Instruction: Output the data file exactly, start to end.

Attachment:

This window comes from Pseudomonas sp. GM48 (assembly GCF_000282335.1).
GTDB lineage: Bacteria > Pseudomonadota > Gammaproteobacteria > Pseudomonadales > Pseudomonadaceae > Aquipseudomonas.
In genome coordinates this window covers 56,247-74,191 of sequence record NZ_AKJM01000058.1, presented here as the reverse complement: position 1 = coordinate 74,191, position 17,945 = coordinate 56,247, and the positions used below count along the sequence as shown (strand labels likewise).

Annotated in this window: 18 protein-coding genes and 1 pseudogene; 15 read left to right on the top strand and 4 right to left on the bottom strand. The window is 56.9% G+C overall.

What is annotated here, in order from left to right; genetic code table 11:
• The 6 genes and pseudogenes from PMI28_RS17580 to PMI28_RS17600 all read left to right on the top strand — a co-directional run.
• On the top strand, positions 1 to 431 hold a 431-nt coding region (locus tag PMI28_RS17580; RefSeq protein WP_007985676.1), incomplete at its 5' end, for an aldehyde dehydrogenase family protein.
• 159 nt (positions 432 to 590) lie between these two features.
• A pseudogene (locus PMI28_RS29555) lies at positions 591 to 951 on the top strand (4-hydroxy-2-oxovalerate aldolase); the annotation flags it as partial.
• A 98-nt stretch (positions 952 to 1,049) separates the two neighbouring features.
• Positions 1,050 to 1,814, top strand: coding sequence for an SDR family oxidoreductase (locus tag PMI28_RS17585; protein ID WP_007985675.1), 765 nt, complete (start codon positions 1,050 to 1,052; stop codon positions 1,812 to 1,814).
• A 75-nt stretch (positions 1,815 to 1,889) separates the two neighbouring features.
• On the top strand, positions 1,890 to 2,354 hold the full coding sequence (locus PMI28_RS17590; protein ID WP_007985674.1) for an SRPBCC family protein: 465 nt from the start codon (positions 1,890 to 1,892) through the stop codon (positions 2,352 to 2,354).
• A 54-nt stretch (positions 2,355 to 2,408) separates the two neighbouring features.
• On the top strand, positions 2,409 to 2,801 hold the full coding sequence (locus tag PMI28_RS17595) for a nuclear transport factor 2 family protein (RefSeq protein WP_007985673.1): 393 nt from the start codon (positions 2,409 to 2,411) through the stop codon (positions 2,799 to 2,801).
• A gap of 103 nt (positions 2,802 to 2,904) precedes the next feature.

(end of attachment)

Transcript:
This window comes from Pseudomonas sp. GM48 (assembly GCF_000282335.1).
GTDB lineage: Bacteria > Pseudomonadota > Gammaproteobacteria > Pseudomonadales > Pseudomonadaceae > Aquipseudomonas.
In genome coordinates this window covers 56,247-74,191 of sequence record NZ_AKJM01000058.1, presented here as the reverse complement: position 1 = coordinate 74,191, position 17,945 = coordinate 56,247, and the positions used below count along the sequence as shown (strand labels likewise).

Annotated in this window: 18 protein-coding genes and 1 pseudogene; 15 read left to right on the top strand and 4 right to left on the bottom strand. The window is 56.9% G+C overall.

What is annotated here, in order from left to right; genetic code table 11:
• The 6 genes and pseudogenes from PMI28_RS17580 to PMI28_RS17600 all read left to right on the top strand — a co-directional run.
• On the top strand, positions 1 to 431 hold a 431-nt coding region (locus tag PMI28_RS17580; RefSeq protein WP_007985676.1), incomplete at its 5' end, for an aldehyde dehydrogenase family protein.
• 159 nt (positions 432 to 590) lie between these two features.
• A pseudogene (locus PMI28_RS29555) lies at positions 591 to 951 on the top strand (4-hydroxy-2-oxovalerate aldolase); the annotation flags it as partial.
• A 98-nt stretch (positions 952 to 1,049) separates the two neighbouring features.
• Positions 1,050 to 1,814, top strand: coding sequence for an SDR family oxidoreductase (locus tag PMI28_RS17585; protein ID WP_007985675.1), 765 nt, complete (start codon positions 1,050 to 1,052; stop codon positions 1,812 to 1,814).
• A 75-nt stretch (positions 1,815 to 1,889) separates the two neighbouring features.
• On the top strand, positions 1,890 to 2,354 hold the full coding sequence (locus PMI28_RS17590; protein ID WP_007985674.1) for an SRPBCC family protein: 465 nt from the start codon (positions 1,890 to 1,892) through the stop codon (positions 2,352 to 2,354).
• A 54-nt stretch (positions 2,355 to 2,408) separates the two neighbouring features.
• On the top strand, positions 2,409 to 2,801 hold the full coding sequence (locus tag PMI28_RS17595) for a nuclear transport factor 2 family protein (RefSeq protein WP_007985673.1): 393 nt from the start codon (positions 2,409 to 2,411) through the stop codon (positions 2,799 to 2,801).
• A gap of 103 nt (positions 2,802 to 2,904) precedes the next feature.